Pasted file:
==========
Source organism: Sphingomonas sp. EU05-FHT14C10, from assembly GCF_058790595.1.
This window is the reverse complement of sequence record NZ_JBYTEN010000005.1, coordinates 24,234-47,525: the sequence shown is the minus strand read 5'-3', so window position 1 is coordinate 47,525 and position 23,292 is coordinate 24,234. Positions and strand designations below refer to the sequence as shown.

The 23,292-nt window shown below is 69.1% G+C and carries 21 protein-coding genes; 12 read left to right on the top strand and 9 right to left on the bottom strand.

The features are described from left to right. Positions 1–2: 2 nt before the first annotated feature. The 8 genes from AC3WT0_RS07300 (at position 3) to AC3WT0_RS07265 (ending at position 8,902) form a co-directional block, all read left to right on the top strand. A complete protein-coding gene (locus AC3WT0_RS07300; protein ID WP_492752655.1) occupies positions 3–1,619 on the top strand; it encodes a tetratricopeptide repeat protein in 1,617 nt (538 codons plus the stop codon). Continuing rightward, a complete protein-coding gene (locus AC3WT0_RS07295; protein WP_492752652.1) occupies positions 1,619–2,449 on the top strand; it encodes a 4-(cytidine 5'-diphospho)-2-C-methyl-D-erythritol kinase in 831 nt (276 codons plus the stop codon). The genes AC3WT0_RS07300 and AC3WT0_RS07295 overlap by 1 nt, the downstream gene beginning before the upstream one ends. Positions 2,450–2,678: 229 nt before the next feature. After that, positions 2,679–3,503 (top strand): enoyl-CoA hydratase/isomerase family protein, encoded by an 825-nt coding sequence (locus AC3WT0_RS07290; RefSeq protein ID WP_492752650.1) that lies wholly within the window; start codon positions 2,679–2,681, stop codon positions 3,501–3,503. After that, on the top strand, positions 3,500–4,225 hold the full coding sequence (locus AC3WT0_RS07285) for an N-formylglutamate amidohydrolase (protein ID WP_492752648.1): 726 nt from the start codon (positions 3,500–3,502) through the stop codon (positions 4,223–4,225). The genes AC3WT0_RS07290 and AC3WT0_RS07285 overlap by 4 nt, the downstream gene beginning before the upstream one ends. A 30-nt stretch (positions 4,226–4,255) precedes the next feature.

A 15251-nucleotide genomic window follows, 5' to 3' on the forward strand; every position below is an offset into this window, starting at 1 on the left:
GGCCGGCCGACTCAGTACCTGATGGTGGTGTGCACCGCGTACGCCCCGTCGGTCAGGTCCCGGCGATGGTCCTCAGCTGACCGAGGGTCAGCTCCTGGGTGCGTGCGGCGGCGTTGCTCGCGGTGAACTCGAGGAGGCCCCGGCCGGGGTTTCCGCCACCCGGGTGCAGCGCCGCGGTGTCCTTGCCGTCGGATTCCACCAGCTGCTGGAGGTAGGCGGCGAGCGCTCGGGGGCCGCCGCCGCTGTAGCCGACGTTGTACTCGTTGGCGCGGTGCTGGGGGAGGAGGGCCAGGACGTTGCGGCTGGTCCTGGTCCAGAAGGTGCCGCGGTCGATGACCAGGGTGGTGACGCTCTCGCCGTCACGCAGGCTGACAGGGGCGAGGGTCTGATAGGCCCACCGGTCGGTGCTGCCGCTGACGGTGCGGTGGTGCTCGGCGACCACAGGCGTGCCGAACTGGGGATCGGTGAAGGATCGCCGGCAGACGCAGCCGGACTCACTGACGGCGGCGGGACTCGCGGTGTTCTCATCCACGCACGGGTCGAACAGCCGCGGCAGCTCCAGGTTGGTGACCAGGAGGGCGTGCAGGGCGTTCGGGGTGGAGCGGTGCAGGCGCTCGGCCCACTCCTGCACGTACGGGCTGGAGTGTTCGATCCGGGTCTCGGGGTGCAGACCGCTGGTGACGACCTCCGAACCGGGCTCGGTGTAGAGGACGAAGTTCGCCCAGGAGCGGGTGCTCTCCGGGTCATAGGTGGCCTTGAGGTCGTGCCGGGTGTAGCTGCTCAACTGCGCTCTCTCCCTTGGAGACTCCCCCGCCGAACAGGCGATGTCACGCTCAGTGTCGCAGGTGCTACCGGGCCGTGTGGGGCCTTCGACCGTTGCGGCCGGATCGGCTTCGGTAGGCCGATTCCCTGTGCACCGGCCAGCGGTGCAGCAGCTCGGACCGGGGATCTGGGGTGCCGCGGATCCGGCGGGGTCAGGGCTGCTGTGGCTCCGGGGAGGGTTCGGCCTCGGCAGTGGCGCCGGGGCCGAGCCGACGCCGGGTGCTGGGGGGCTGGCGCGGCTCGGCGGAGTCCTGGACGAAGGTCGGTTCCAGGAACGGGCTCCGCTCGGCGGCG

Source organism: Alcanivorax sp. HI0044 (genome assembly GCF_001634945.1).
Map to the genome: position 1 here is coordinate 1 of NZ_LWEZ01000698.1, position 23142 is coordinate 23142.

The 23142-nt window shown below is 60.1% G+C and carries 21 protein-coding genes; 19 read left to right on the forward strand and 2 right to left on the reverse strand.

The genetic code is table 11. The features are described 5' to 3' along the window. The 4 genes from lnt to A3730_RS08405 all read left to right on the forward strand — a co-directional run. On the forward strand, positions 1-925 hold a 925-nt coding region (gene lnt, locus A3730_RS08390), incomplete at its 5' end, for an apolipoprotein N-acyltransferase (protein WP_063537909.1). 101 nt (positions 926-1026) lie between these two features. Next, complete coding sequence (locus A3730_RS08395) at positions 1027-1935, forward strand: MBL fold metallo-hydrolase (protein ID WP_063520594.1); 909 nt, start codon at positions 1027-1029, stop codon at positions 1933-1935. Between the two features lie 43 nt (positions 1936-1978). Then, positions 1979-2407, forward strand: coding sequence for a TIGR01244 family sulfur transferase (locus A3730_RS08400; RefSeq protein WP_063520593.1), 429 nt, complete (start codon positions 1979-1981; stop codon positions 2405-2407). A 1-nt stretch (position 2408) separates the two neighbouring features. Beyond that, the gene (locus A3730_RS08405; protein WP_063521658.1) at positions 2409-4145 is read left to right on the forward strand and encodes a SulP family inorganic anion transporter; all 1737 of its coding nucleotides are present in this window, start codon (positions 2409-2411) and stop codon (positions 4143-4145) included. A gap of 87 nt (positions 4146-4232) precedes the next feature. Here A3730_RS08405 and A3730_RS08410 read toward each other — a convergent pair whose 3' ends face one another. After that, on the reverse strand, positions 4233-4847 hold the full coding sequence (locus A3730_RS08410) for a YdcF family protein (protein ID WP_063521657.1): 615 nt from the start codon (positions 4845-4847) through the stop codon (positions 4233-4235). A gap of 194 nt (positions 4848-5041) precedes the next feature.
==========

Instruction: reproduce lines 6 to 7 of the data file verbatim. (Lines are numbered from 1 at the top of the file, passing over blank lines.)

GGCCGGCCGACTCAGTACCTGATGGTGGTGTGCACCGCGTACGCCCCGTCGGTCAGGTCCCGGCGATGGTCCTCAGCTGACCGAGGGTCAGCTCCTGGGTGCGTGCGGCGGCGTTGCTCGCGGTGAACTCGAGGAGGCCCCGGCCGGGGTTTCCGCCACCCGGGTGCAGCGCCGCGGTGTCCTTGCCGTCGGATTCCACCAGCTGCTGGAGGTAGGCGGCGAGCGCTCGGGGGCCGCCGCCGCTGTAGCCGACGTTGTACTCGTTGGCGCGGTGCTGGGGGAGGAGGGCCAGGACGTTGCGGCTGGTCCTGGTCCAGAAGGTGCCGCGGTCGATGACCAGGGTGGTGACGCTCTCGCCGTCACGCAGGCTGACAGGGGCGAGGGTCTGATAGGCCCACCGGTCGGTGCTGCCGCTGACGGTGCGGTGGTGCTCGGCGACCACAGGCGTGCCGAACTGGGGATCGGTGAAGGATCGCCGGCAGACGCAGCCGGACTCACTGACGGCGGCGGGACTCGCGGTGTTCTCATCCACGCACGGGTCGAACAGCCGCGGCAGCTCCAGGTTGGTGACCAGGAGGGCGTGCAGGGCGTTCGGGGTGGAGCGGTGCAGGCGCTCGGCCCACTCCTGCACGTACGGGCTGGAGTGTTCGATCCGGGTCTCGGGGTGCAGACCGCTGGTGACGACCTCCGAACCGGGCTCGGTGTAGAGGACGAAGTTCGCCCAGGAGCGGGTGCTCTCCGGGTCATAGGTGGCCTTGAGGTCGTGCCGGGTGTAGCTGCTCAACTGCGCTCTCTCCCTTGGAGACTCCCCCGCCGAACAGGCGATGTCACGCTCAGTGTCGCAGGTGCTACCGGGCCGTGTGGGGCCTTCGACCGTTGCGGCCGGATCGGCTTCGGTAGGCCGATTCCCTGTGCACCGGCCAGCGGTGCAGCAGCTCGGACCGGGGATCTGGGGTGCCGCGGATCCGGCGGGGTCAGGGCTGCTGTGGCTCCGGGGAGGGTTCGGCCTCGGCAGTGGCGCCGGGGCCGAGCCGACGCCGGGTGCTGGGGGGCTGGCGCGGCTCGGCGGAGTCCTGGACGAAGGTCGGTTCCAGGAACGGGCTCCGCTCGGCGGCG

Source organism: Alcanivorax sp. HI0044 (genome assembly GCF_001634945.1).